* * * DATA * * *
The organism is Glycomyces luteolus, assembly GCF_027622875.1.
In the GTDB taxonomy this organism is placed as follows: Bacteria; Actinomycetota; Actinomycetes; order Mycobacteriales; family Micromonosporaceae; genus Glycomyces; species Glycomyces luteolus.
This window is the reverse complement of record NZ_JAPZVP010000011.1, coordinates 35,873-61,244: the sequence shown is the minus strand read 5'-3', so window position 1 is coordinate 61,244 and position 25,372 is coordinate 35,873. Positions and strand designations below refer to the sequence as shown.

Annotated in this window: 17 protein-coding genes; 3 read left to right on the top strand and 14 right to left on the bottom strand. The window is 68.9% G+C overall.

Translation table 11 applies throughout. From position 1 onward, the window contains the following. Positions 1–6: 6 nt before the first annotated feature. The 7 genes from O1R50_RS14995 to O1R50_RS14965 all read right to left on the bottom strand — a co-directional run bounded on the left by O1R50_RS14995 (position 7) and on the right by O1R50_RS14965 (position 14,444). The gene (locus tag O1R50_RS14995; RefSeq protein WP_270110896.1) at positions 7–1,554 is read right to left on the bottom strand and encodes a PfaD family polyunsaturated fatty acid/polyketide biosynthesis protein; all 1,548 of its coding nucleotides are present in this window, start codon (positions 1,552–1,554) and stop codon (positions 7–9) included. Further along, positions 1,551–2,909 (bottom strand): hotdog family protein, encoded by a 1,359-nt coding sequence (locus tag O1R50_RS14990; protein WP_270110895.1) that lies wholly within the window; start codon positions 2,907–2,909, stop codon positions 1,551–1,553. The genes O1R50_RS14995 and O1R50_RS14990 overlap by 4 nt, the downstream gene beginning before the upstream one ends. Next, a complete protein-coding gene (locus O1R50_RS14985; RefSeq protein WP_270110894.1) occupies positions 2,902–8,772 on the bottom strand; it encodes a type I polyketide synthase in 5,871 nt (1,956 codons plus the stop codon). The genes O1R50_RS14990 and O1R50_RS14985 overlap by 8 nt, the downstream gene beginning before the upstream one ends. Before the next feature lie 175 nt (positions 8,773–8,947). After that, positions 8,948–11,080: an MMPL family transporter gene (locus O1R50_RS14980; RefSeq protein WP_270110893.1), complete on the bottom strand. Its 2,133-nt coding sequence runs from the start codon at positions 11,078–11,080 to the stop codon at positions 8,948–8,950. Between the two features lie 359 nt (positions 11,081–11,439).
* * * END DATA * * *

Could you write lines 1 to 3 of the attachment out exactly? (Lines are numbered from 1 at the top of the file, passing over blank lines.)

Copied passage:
The organism is Glycomyces luteolus, assembly GCF_027622875.1.
In the GTDB taxonomy this organism is placed as follows: Bacteria; Actinomycetota; Actinomycetes; order Mycobacteriales; family Micromonosporaceae; genus Glycomyces; species Glycomyces luteolus.
This window is the reverse complement of record NZ_JAPZVP010000011.1, coordinates 35,873-61,244: the sequence shown is the minus strand read 5'-3', so window position 1 is coordinate 61,244 and position 25,372 is coordinate 35,873. Positions and strand designations below refer to the sequence as shown.